By Lukas Gilbert and Ulrich Jones
Every year, the German state locks up thousands of people because they cannot pay their fines. Hinz&Kunzt vendor Thomas is one of them.
Anyone wanting to speak with Hinz&Kunzt vendor Thomas, 56, currently has a dreary trek ahead of them. It leads past the allotments and railway tracks and over the A1 motorway where the traffic is backed up.
Public buses don’t run here. Instead, a prisoner transport truck with blacked-out windows rolls down the street. It slowly moves through the automatic gates and behind the rain-soaked concrete walls of the Billwerder correctional facility (JVA).
Thomas came here in a truck just like this a few weeks earlier after encountering a police checkpoint near to the Hoheluftbrücke metro station. He regularly travelled by bus and train to get around, or just to warm up or get some sleep.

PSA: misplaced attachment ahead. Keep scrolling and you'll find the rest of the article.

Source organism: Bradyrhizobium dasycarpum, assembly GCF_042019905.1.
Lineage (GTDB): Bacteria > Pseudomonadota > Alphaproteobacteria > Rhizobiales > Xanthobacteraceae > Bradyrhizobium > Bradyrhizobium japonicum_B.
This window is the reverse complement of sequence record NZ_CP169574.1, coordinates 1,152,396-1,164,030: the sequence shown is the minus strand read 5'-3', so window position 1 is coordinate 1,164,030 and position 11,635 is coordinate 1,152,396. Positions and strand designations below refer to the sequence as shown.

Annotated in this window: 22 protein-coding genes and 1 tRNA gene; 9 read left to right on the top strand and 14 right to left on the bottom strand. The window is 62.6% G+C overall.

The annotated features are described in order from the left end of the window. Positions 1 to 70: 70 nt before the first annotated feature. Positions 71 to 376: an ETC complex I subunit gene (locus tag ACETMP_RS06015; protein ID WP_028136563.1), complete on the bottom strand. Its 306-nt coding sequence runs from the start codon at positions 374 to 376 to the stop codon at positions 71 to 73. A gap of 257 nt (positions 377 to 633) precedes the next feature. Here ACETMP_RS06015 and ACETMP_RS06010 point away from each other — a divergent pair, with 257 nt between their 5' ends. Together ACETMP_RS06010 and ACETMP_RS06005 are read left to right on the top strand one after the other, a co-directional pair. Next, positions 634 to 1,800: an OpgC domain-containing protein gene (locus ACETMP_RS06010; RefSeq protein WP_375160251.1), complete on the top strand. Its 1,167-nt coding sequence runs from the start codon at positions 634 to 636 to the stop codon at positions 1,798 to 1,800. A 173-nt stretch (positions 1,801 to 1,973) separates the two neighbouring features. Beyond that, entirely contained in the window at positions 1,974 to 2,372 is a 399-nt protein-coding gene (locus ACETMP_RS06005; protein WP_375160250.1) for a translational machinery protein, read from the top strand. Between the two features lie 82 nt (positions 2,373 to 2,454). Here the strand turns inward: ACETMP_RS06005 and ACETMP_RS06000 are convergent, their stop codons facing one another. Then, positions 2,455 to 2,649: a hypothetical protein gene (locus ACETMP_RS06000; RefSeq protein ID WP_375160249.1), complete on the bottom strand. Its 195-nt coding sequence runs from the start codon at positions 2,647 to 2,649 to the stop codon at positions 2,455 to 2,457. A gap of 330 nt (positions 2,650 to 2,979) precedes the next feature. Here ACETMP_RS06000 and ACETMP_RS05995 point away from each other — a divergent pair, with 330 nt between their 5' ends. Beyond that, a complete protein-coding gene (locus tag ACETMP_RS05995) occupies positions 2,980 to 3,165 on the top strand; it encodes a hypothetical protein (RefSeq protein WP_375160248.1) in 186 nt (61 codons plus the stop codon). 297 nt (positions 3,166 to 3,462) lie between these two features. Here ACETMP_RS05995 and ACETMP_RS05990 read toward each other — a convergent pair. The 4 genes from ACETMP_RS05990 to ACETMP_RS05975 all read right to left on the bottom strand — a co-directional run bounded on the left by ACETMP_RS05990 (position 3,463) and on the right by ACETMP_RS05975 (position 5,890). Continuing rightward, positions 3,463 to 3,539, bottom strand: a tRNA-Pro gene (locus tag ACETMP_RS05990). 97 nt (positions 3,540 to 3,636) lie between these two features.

He had been living on the streets for years, and because he could not afford a ticket, a sizeable mountain of debt piled up over the past few years from various transport operators, some of whom had reported him to the police several times for “abuse of services”.
In these cases, the public prosecutor will often opt for simplified proceedings without a trial: they move for a penalty order, which the court then signs and sends off. Thomas said his never reached him, and in any case, he could not afford to pay the €1,500 (£1,300) fine – so a warrant is put out for his arrest, his fine to be converted into time served in prison.
The so-called daily rate of fine-to-jail time is based on income: the court sets Thomas’ at €30 (£36). This means that he has to spend the next 50 days in Block 1, B Ward, Cell 22 of Billwerder prison.
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